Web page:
Which Is More Important - Dividend Yield Or Total Return?

by: David Hunkar

When considering dividend-paying stocks, some investors tend to select stocks with high dividend yields rather than the long-term total return. However this is not a winning strategy. Instead of falling into the so-called "yield trap", investors are better off picking stocks based on total return over the long-term, according to a research report by Invesco published earlier this year.

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Among the S&P's ten sectors, traditionally the utility sector has had the highest dividend yield. But the sector ranks the sixth in terms of total return during the period shown in the chart above. On the other hand, the consumer staples sector has lower yield than the utilities sector and is comprised of many of the oldest dividend payers and growers. But this sector ranked the highest in total returns during the same period. The financial and telecom sectors also returned lower total returns despite having high dividend yields.

In order to test this theory I reviewed the ETFs corresponding to the ten S&P sectors. The current dividend yields of the SPDR ETFs for the sectors are noted below:

S.No. S&P Sector ETF Name Ticker Dividend Yield as of Nov 23, 2012
1 Consumer Discretionary Consumer Discretionary Select Sector SPDR Fund XLY 1.45%
2 Consumer Staples Consumer Staples Select Sector SPDR Fund XLP 2.71%
3 Energy Energy Select Sector SPDR Fund XLE 1.71%
4 Financials Financials Select Sector SPDR Fund XLF 1.69%
5 Health Care Health Care Select Sector SPDR Fund XLV 1.95%
6 Industrials Industrials Select Sector SPDR Fund XLI 2.20%
7 Information Technology Technology Select Sector SPDR Fund XLK 2.15%
8 Telecommunication Services Technology Select Sector SPDR Fund XLK 2.15%
9 Materials Materials Select Sector SPDR Fund XLB 2.08%
10 Utilities Utilities Select Sector SPDR Fund XLU 3.60%

Note: The SPDR Technology Select Sector ETF represents both the S&P Information Technology and Telecommunication Services sectors.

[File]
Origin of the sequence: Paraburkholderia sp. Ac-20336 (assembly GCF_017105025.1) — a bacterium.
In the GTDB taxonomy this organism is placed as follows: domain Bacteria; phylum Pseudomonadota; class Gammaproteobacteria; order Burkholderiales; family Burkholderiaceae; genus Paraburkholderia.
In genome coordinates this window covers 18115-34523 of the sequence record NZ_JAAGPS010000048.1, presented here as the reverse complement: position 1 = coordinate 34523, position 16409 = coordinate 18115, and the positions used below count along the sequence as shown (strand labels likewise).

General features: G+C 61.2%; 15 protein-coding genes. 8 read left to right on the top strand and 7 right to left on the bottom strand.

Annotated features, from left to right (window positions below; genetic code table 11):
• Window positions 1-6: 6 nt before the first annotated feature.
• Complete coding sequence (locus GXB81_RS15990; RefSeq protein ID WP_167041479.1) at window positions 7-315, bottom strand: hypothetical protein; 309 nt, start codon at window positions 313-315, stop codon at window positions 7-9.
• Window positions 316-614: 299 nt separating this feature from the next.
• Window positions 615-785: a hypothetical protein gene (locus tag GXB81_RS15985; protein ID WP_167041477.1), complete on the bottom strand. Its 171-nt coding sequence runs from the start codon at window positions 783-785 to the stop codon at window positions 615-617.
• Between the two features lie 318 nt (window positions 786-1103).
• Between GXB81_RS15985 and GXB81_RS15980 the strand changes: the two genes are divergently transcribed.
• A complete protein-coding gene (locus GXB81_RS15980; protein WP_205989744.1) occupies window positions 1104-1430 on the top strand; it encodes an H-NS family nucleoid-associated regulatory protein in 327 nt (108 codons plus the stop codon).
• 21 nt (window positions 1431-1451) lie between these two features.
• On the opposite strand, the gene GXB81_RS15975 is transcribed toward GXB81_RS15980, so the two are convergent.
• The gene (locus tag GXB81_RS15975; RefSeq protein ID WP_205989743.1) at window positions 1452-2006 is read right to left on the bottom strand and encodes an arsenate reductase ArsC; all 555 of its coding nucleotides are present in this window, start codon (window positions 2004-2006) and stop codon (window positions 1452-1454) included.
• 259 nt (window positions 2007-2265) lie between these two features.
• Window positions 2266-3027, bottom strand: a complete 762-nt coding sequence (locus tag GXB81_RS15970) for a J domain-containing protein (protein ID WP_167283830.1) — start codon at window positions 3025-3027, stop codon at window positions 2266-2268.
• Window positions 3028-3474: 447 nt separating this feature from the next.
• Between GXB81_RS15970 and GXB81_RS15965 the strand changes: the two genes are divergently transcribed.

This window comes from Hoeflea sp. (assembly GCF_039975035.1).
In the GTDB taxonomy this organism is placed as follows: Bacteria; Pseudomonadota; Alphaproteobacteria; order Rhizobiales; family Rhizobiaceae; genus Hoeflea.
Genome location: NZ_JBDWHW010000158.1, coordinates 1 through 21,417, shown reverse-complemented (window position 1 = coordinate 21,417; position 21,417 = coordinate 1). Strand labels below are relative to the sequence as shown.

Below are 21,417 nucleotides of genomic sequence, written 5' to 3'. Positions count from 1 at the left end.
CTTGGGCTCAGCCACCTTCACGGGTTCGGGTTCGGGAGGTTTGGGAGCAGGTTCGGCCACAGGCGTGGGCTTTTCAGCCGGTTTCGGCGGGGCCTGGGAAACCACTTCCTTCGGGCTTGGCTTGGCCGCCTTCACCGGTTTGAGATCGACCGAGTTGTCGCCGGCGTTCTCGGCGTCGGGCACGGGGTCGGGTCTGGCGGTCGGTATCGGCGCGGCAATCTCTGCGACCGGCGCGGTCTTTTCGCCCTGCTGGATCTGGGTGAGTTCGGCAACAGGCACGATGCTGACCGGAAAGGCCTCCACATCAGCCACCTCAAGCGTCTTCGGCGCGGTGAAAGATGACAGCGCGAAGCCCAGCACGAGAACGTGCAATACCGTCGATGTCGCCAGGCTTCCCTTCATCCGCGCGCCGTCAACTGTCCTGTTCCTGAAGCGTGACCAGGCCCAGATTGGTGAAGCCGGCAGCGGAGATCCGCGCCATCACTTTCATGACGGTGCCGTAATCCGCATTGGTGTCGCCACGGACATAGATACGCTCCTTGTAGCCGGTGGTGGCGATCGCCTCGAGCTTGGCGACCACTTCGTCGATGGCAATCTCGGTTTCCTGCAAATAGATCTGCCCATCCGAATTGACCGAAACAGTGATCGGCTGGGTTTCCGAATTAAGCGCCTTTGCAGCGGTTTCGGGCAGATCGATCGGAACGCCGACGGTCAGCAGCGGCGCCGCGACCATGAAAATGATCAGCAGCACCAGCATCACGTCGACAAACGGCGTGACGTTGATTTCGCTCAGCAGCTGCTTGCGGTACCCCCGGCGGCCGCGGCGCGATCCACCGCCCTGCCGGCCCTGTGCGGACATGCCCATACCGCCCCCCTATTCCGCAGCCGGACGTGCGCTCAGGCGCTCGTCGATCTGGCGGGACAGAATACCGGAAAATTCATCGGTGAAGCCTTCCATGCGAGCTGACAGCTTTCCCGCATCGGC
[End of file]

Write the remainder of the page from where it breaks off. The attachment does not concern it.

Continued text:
Source: SPDR

The SPDR Utilities Select Sector ETF has the highest dividend yield at 3.60% and the Consumer Staples ETF has a yield of 2.71%.

In terms of returns, the 5-year return for XLP is 7.96% while the XLU grew by just 2.15%. For the 10-year period, XLU was up by 10.94% and XLP was up 8.55%.

The following chart shows the 5-year price return of the utilities and consumer staples sector ETFs:

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The utilities sector ETF severely lagged the performance of the consumer staples sector ETF. If dividends were added and total returns calculated the variance would be even higher.

The following chart shows the price return of the utilities and consumer staples sector ETFs since 1999:

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Source: Google Finance

In the long-term also, the utilities sector ETF's return was lower than that of the consumer staples sector ETF's return.

At the individual stock level, a $10,000 investment in Exelon Corp (NYSE:EXC), a randomly electric utility, would be worth $4,602 now. However the same investment in two consumer staple stocks Procter & Gamble (NYSE:PG) and Colgate-Palmolive (NYSE:CL) would be worth $10,609 and $15,104 respectively. Hence investors may want to avoid picking stocks purely on high dividend yields and instead focus on long-term total returns.

Disclosure: No Positions